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Hercules Commander

October 19, 2007—Retirement means different things to different people. For recently retired John Boris, Coast Guard pilot and C130 flight instructor, it means continuing doing what he loves but for a different branch of the service.

Coast Guard Pilot

John Boris '84

After graduating IUP in 1984 with a degree in Criminology, Boris joined the Baltimore Police Department. While there, he was offered an airplane ride from an ex-Vietnam pilot. Bitten by the flying bug, Boris began looking for a job where he could fly for business. “I saw what the Coast Guard had to offer, such as counter-drug operations in the Caribbean, and knew that’s where I wanted to go,” he said. “It was interesting and exciting. If I could fly and still use my law enforcement background, that would be the best of both worlds.”

Boris attended Officer Candidate School, and after receiving his commission in 1987 was assigned to Coast Guard Group Charleston in South Carolina, serving as Officer in Charge of the Law Enforcement Detachment. After successfully harassing drug runners in the Caribbean, he received his Naval Aviator designation in 1991. For the next four years, he was based in Elizabeth City, N.C., as commander of a C-130H Hercules aircraft.

“The C-130 is really the workhorse aircraft for anywhere in the nation,” said Boris. “Among other things, it’s used for search and rescue, surveillance, counter-drug ops, and hauling cargo, such as shuttling helicopters to South America, for example.”

Weathering Many Storms


The C-130J Super Hercules is the newest version and the only model still produced. Its features include digital avionics (a computer-operated “all-glass” cockpit that includes head-up displays for each pilot), reduced crew requirements over the H model (three crew members instead of seven), six blades on each engine instead of four, and a third more horsepower.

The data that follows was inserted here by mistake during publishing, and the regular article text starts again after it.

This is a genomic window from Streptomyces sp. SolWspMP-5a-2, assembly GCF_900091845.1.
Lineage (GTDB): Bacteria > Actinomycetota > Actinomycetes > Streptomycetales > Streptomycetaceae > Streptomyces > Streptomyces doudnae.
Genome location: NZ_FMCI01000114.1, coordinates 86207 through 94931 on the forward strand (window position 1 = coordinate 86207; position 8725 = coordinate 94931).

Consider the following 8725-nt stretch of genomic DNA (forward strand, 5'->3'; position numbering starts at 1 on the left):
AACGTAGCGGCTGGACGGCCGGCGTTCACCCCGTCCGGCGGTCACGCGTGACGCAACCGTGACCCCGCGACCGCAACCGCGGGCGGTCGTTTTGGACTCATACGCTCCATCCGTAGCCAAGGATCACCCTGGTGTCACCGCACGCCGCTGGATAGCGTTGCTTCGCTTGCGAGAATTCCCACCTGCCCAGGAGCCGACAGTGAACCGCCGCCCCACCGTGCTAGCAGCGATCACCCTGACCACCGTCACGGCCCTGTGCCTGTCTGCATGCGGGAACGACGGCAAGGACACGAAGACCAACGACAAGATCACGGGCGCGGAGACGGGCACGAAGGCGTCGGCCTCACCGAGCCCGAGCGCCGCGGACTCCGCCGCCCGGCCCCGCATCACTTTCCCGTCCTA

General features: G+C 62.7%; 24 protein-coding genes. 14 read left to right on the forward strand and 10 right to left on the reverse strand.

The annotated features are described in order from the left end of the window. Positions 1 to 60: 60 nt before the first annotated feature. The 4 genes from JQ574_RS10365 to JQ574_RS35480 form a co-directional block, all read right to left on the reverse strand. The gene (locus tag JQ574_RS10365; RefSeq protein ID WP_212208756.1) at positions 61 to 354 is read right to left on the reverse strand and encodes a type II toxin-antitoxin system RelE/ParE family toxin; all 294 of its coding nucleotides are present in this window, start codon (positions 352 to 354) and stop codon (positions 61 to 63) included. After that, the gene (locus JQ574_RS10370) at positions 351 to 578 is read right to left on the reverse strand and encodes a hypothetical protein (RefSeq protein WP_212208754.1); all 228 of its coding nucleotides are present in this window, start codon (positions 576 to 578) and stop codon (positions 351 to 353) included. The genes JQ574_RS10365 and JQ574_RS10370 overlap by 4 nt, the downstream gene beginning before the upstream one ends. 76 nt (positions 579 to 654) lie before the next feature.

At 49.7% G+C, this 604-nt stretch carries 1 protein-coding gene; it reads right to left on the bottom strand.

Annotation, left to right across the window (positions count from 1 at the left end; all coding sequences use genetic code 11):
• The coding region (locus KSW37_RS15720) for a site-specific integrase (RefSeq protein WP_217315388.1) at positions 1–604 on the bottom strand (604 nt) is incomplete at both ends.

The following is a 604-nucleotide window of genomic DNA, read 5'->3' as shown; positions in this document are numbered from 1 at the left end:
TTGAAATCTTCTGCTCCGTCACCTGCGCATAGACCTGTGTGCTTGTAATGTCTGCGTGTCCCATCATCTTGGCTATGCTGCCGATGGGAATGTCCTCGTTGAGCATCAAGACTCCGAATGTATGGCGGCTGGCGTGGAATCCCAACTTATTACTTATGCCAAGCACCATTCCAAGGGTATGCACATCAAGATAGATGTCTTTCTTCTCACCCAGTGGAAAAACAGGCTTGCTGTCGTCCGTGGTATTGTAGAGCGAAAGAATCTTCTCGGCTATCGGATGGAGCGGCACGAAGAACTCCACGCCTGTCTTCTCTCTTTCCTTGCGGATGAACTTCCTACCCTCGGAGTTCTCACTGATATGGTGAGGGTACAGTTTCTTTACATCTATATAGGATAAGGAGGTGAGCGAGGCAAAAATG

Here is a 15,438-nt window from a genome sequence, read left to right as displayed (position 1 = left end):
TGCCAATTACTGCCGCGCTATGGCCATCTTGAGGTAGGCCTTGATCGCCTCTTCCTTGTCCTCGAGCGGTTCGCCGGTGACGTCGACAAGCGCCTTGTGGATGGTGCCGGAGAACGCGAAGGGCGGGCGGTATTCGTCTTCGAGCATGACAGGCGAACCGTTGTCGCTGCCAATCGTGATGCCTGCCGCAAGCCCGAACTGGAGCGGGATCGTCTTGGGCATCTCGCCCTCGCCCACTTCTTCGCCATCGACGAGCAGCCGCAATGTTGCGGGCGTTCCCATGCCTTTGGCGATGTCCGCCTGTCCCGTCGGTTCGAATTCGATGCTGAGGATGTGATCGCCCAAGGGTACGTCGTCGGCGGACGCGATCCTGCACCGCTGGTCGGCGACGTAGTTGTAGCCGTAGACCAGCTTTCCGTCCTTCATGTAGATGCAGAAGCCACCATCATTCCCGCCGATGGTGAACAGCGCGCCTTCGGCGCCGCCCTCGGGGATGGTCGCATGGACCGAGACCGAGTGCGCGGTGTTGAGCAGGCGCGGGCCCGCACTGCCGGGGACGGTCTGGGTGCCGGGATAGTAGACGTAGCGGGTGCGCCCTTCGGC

During the 1991 Halloween nor’easter, also known as the “Perfect Storm,” Boris was involved in a rescue attempt of a solo Japanese sailor 250 miles southeast of Long Island. The sailboat had set off its emergency beacon but was too far out for the Coast Guard helicopters, which did not have the capacity to refuel en route. Only a National Guard H-60 helicopter, which could be refueled in flight, was able to make the journey. In advance of the helicopter’s arrival, Boris’s plane flew out to locate the boat and guide rescuers. While waiting, he watched the sailboat roll through sixty- to eighty-foot seas and saw it nearly capsize at least once.

When the H-60 arrived on the scene, its crew found the wind and rough waves made any rescue attempt too dangerous. Eventually, with the aircraft at minimal fuel, they were forced to leave the boat and its passenger, planning to return in the morning when seas and sky hopefully had calmed.

Boris learned later that the helicopter was unable to refuel because of hundred-mile-an-hour winds and went down seventy miles from land. One of the five crewmen was never found, but the others were rescued after six hours by a Coast Guard cutter. The next day, a freighter was able to retrieve the sailor from the boat. The sailboat was lost.


The Lockheed C-130 family has participated in military, civilian, and humanitarian aid operations for more than fifty years and has the longest continuous production run of any military aircraft in history. Originally designed as a troop, medical evacuation, and cargo transport aircraft, the versatile C-130 has found uses as a gunship and in airborne assault, search and rescue, scientific research support, weather reconnaissance, aerial refueling, and aerial firefighting.